example north east, south east,
north west and south west etc.

Declination diagram
There are three (3) slightly
different directions called North
on a survey map. They are
indicated by a special symbol like
figure known as a declination
diagram showing the positions
and angles of the Grid North and
Magnetic North in relation to the
True North

TRUE NORTH: this is the

direction of the North Pole
from the observer. It is the
line from any position on the
earths surface to the North
Pole. All lines of longitude are
true North lines.

MAGNETIC NORTH: this is the

direction to which a magnetic
compass needle points. This is
the direction of the magnetic
North Pole from any position on
the earths surface.
GRID NORTH: this is the
direction of the Eastings (the
vertical or north South grid
lines) on a survey map.

Compass Bearing
Bearing on a map is the angle
measured from grid North in a
clock wise direction that is
towards the right. Bearings are
usually stated in three (3)
figures/digits for example if the
angle measured is 350 then the
bearing would be stated as
0350

All cardinal and sub-cardinal

points have their own bearings
for example east is 0900, south
is 1800, west is 2700 etc. The
values of the bearings range
from 0000 to 3600. For
example if we are asked to
measure the bearing of C from
S the following steps should be
taken;

PROCEDURE
Draw a light line to join the two points
that is join X to Z with a thin line.
Draw a vertical line through X that is
pointing to North being parallel to the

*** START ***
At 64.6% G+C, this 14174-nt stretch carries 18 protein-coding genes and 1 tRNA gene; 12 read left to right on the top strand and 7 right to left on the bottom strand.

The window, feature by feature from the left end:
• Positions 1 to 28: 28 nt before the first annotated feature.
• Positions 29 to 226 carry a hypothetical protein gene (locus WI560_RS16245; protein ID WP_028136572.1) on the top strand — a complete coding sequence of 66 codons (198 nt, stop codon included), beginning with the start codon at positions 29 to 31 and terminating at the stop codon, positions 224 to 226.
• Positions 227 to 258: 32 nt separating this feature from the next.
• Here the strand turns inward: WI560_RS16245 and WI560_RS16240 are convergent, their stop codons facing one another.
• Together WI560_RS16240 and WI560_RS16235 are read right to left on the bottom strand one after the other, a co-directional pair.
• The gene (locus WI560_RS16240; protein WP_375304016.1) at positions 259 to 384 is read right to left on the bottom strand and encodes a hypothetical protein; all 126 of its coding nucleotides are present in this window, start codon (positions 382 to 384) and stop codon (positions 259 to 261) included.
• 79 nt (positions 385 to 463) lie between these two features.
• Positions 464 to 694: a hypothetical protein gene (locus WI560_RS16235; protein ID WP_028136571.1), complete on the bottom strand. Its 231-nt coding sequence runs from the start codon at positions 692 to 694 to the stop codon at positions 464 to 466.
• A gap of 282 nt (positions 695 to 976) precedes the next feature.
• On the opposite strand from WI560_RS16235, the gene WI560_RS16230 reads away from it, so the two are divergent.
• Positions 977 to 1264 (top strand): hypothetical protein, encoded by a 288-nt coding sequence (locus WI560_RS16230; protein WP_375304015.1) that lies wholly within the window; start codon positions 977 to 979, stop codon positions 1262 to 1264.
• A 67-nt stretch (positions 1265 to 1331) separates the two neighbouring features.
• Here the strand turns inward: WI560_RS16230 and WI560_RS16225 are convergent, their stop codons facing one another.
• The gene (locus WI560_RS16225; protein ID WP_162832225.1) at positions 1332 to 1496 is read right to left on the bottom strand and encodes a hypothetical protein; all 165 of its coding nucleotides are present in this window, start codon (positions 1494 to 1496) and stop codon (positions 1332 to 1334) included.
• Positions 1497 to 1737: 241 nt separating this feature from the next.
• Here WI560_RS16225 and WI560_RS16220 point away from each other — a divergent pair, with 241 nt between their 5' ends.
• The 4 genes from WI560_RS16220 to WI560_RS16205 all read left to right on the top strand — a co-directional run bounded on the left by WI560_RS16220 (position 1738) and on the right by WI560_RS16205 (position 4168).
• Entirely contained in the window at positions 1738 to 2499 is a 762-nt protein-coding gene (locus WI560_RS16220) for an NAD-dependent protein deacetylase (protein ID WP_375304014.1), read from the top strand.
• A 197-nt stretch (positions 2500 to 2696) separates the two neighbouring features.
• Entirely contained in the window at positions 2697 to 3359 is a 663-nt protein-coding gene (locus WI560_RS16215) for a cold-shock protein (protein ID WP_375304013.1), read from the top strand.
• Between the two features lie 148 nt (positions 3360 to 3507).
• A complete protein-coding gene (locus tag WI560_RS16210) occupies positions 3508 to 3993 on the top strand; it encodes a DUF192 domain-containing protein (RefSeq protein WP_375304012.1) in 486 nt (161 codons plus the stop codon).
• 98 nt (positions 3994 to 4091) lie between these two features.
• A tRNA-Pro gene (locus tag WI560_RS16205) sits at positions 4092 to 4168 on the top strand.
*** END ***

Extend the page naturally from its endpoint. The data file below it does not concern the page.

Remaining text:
Eastings and perpendicular to the
northings.
Use the protractor, measure the angle
at X from the north in a clock wise
direction or measure the angle in the
anti-clock wise direction and subtract if
from 3600.

CALCULATION OF THE AREA

Ground area for irregular shapes
can be calculated on a map using
grid squares. Grid squares can be
used to as ground area units. It is
important to note that the side of
grid square is two (2) cm which
represents 1km on the ground.
Therefore, the area covered by a
grid square on a map is (11) = 1
km2.

Calculation of the ground area,

therefore, involves the counting of
full/complete grid squares and
incomplete squares/less than full
grid squares. The less than full
squares are averaged as Half
squares
Therefore,
Area = Full Squares + Half Squares
2

Exercise
Study the 1:50,000 (UGANDA) map
extract of ABOKE and answer the
following questions.
1. State the bearing of the road
junction at Ayer Trading centre from
the Air photo principal point at grid
reference 624566.
2. Calculate the area of Icheme Sub
County in the area shown on the
map.

Measure and state in Kilometres.

the ground distance of the all